We began by taking a few minutes to finish those projects I keep hinting at. Our Open House is coming up on May 19, and our students are pretty excited to show off their projects!

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Putting final touches on a project
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Putting final touches on a project

Some of our student had already completed their projects, so they got to work helping us set up an experiment for later in the class. We collected some leaves and put some in a ziplock bag and others in clear bowls of water.

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Our goal for the day was to learn about how plants take up water and how the process of cellular respiration works. We spent some time explaining these concepts and discussing the difference between cohesion and adhesion.

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Reviewing past notes

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We found a great activity to demonstrate capillary action that allowed us to drag out the food coloring. Our students took detailed observations as the colored water moved up the paper towel and mixed in the empty cup.

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We also learned about stomata and transpiration!

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At this point we were ready to check on our two experiments. We found that the leaves in the bag were surrounded by condensation- water left the leaves through transpiration and then condensed on the bag.

When we checked our leaves in the bowl, we did see small air bubbles on the leaves that had not been there when the leaves were placed in the water!

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We also took a few minutes to investigate whether we could see the stomata on a leaf using clear nail polish to create a slide.

After all of this sitting and taking notes, everybody was ready to move. We headed out on a hike to investigate plants around the lake. We frequently stopped to discuss plants that we saw, whether they were native or invasive, and why we suspected they were growing where we found them.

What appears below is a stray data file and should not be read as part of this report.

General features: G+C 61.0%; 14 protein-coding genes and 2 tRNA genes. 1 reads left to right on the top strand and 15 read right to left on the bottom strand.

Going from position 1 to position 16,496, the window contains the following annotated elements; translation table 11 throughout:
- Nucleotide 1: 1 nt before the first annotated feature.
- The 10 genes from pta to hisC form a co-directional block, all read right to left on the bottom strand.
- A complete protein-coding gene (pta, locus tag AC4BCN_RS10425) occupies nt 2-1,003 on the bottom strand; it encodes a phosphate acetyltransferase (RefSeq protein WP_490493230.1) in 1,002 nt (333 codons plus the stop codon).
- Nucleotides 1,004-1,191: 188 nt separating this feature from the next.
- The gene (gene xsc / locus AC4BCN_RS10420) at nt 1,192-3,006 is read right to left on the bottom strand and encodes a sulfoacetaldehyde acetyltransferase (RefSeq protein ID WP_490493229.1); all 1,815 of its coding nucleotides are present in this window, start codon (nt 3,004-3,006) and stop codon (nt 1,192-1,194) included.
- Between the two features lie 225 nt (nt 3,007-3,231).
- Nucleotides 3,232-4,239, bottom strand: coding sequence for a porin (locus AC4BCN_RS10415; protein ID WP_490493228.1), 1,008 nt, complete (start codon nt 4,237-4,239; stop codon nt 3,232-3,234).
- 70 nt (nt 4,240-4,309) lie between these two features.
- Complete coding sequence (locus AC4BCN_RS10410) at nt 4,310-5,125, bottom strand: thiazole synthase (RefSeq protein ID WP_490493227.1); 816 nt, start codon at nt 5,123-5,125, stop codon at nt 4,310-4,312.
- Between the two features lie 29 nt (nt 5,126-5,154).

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Wildflowers are blooming!
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Pointing to a particularly pretty rock and debating its formation

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What a great group of kids!

We had a wonderful day learning all about plants and how they work. We only have one more session before the end of the year. We just wish we could keep teaching these kids all summer!

Graphing data in Tierra Amarilla

Last Thursday we headed back up to Tierra Amarilla for a classroom day with our 5th and 6th graders at Tierra Amarilla Elementary. We’ve collected some great water quality data and identified some benthic macroinvertebrates since last fall, and we took this opportunity to create graphical displays of our data that we can present at our open house event.

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Beginning a poster is always the most difficult part!

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It’s no surprise that these students are wonderful scientists. We’ve learned that about them over the course of the year. Presenting your findings is a very important part of the scientific process, and these students buckled down and created some absolutely wonderful displays of their data!

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Each poster display was a little different. Students decided to use number lines, histograms, tables, and figures to display their data. These kids are excellent scientists, and we’re proud to present their work to the community at our open house!